Labor will introduce a bill to scrap the controversial cashless debit card program on Monday, almost a year after the government failed to win support to make the scheme permanent in some communities.

Key points:

  • Labor will introduce a bill to scrap the Cashless Debit Card program
  • The scheme has been trialled for over five years in several communities around Australia
  • Liberals warn the bill is reckless and will destabilise communities

The private members’ bill will be moved by Victorian MP Julian Hill and seconded by Tweed Heads MP Justine Elliot.

Under the cashless debit card (CDC) program, 80 per cent of an individual’s welfare payments are quarantined on an Indue card that cannot be used to purchase alcohol or gambling products.

The program is in operation in Ceduna, East Kimberley, Kalgoorlie, Bundaberg and Hervey Bay and has been trialled for more than five years. 

Access issues

“We have been inundated with people across the country whose lives have been impacted by being on the CDC,” Ms Elliot said. 

Justine Elliot says Labor is worried the government plans to roll out the card for pensioners.(Supplied: Justine Elliot)

“They can’t access basic goods and services. Often the card doesn’t work in many premises; it means they can’t access second-hand goods.

Ms Elliot said Labor was opposed to the fact the government was “essentially privatising welfare.”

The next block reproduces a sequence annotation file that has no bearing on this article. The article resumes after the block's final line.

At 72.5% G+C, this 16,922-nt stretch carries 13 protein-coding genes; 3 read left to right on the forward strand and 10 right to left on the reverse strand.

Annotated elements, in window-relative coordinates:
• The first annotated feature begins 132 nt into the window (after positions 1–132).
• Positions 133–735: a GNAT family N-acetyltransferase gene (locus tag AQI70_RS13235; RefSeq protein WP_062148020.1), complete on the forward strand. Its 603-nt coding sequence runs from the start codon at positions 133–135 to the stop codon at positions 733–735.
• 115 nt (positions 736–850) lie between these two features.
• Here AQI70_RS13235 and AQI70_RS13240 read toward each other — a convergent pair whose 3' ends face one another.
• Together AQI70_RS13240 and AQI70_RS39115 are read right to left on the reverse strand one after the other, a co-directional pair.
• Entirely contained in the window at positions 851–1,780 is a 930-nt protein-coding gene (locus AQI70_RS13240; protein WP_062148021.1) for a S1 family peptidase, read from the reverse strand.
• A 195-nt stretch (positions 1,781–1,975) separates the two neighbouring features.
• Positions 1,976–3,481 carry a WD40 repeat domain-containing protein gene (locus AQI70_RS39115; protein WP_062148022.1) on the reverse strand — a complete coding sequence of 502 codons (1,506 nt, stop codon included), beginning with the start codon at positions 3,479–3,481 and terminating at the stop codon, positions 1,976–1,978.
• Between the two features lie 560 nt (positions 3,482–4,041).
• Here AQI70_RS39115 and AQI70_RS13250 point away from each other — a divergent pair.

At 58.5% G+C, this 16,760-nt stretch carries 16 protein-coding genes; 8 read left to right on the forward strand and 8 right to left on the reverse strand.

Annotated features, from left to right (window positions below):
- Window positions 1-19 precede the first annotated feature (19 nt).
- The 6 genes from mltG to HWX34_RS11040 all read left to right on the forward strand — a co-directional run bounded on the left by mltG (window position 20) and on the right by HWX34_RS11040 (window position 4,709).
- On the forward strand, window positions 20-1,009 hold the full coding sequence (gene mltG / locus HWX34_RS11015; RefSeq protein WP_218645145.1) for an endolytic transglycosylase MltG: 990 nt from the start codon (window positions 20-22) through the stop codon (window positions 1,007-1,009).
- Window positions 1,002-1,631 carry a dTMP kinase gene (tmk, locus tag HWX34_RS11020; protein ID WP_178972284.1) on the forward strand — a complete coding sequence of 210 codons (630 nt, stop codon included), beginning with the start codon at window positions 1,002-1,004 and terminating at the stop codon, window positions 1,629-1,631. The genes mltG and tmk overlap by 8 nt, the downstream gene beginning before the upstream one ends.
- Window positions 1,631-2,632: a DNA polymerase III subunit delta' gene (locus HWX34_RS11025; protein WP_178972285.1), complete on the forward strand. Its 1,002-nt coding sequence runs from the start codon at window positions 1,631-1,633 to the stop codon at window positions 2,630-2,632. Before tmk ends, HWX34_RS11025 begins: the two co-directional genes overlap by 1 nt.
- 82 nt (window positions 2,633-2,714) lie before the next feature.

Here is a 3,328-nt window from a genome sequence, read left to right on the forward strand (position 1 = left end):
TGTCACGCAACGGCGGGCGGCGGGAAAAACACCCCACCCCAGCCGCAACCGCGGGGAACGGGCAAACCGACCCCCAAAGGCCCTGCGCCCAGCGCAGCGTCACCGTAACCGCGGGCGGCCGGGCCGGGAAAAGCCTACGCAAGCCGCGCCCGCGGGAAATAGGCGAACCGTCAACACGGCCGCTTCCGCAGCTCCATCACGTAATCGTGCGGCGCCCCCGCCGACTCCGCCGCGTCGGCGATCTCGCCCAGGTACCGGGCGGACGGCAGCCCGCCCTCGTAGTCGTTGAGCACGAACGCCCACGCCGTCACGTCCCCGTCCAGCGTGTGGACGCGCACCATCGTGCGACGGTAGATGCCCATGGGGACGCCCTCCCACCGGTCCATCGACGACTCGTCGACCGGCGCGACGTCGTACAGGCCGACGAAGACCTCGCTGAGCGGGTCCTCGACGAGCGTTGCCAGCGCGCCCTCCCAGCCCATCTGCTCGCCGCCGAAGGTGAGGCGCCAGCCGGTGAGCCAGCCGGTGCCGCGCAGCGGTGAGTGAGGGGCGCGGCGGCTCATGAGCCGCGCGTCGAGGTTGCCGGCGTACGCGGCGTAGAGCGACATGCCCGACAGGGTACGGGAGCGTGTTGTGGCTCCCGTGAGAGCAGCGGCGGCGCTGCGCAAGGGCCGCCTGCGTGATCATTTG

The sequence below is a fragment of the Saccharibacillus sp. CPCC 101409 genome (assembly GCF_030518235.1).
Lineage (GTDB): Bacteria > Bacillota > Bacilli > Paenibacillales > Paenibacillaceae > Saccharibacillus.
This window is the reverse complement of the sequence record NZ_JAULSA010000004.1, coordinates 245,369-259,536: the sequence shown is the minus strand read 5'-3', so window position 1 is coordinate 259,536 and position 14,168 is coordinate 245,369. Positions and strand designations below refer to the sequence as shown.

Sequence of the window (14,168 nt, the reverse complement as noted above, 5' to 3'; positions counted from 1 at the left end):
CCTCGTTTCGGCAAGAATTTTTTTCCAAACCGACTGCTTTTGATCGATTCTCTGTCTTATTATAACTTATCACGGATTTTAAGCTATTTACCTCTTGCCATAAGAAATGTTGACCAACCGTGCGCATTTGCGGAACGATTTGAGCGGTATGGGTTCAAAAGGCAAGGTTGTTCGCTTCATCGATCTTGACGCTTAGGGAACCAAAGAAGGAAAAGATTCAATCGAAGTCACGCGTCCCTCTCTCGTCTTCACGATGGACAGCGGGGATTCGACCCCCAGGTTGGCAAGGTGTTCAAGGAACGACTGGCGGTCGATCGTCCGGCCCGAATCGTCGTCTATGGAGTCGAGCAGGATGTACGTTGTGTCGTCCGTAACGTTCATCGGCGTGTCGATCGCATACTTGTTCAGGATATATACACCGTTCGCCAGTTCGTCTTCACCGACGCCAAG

“There’s no accountability for Indue — if people have any concerns they have to deal with the company.”

Worry for card’s expansion

Ms Elliot said Labor has concerns the government plans to roll out the card for age pensioners around the country. 

The bill being introduced is titled ‘Protecting Pensions from the Cashless Debit Card.’

“These are people that have worked their whole life, paid their taxes, raised their families and now here’s the government saying, ‘well we’re going to control where you spend 80 per cent of your pension’,” Ms Elliot said.

Social Services Minister Anne Ruston vehemently denied the card will be expanded to age pensioners.

“The Morrison government has made it clear we have no plan and will never have a plan to force age pensioners onto the cashless debit card,” Ms Ruston said.

Anne Ruston has denied the card will be expanded to pensioners.(ABC News: David Sciasci)

‘Reckless and irresponsible bill’

Ms Ruston said the bill being introduced would cause instability to trial areas.

“This is a completely reckless and irresponsible piece of legislation put forward by people living in Melbourne and Byron Bay. They would do well to speak to people on the ground in these communities,” Ms Ruston said.

“The cashless debit card helps unemployed Australians who are on welfare stabilise their lives and their communities.

“Justine Elliot and the ALP spin machine should be ashamed of running a scare campaign based solely on lies that is aimed at age pensioners.”

Ms Elliot said Labor will go the next federal election promising to scrap the CDC.

The trial period is expected to run until late 2023.

Posted , updated